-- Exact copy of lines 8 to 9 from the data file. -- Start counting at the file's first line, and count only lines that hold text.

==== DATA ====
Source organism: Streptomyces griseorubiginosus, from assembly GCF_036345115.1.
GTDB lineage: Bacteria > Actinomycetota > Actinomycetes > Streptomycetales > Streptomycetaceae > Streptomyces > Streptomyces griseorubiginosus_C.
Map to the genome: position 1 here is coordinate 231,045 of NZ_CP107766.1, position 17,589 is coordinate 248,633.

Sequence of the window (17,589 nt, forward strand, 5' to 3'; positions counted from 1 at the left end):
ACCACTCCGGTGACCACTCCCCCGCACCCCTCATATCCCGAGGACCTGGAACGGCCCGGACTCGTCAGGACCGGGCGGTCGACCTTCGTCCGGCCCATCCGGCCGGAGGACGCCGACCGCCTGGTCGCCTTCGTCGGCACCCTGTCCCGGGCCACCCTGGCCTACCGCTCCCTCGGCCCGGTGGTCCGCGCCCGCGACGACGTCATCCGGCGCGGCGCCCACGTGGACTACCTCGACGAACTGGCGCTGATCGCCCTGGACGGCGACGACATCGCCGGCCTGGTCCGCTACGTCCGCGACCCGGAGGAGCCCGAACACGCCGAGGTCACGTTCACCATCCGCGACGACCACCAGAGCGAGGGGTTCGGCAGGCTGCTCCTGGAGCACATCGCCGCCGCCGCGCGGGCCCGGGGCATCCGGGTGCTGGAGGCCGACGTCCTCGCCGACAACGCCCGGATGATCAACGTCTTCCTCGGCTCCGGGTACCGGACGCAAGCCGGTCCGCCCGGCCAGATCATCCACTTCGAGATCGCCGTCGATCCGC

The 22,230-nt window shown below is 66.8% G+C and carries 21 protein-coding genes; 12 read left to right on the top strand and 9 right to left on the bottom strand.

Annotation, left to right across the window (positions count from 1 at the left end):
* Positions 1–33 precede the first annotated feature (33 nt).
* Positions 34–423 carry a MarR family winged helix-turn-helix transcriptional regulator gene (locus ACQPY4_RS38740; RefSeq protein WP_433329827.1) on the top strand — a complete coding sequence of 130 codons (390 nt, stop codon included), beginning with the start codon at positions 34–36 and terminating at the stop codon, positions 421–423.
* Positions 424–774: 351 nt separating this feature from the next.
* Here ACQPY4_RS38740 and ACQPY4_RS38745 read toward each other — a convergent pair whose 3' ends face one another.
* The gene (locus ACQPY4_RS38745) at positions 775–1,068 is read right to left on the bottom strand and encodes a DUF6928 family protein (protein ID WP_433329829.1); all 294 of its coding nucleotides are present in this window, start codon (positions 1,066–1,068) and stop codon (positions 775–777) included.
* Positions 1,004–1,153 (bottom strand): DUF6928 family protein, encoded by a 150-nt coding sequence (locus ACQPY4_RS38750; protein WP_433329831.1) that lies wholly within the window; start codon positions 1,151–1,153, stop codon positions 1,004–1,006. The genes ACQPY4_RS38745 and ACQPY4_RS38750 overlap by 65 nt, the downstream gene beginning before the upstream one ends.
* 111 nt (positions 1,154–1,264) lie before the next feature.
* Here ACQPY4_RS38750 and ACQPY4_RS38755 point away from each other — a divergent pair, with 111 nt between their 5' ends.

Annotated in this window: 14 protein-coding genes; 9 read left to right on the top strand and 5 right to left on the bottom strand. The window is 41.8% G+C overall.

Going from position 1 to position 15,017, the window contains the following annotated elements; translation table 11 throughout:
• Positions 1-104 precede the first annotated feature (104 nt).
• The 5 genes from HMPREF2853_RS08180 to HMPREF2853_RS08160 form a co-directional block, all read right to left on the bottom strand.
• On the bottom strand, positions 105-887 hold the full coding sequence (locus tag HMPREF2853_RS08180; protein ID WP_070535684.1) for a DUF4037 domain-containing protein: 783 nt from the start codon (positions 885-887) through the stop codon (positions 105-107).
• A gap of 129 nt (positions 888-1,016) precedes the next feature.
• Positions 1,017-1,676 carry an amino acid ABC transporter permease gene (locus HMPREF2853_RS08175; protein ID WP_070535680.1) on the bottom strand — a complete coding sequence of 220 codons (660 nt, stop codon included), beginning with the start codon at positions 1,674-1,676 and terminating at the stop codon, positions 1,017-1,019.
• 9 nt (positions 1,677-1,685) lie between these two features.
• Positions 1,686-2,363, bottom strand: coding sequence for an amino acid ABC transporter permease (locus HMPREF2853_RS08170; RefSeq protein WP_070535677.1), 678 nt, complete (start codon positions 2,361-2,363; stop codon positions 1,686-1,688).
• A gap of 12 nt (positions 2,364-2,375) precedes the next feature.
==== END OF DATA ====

* Positions 1–33 precede the first annotated feature (33 nt).
* Positions 34–423 carry a MarR family winged helix-turn-helix transcriptional regulator gene (locus ACQPY4_RS38740; RefSeq protein WP_433329827.1) on the top strand — a complete coding sequence of 130 codons (390 nt, stop codon included), beginning with the start codon at positions 34–36 and terminating at the stop codon, positions 421–423.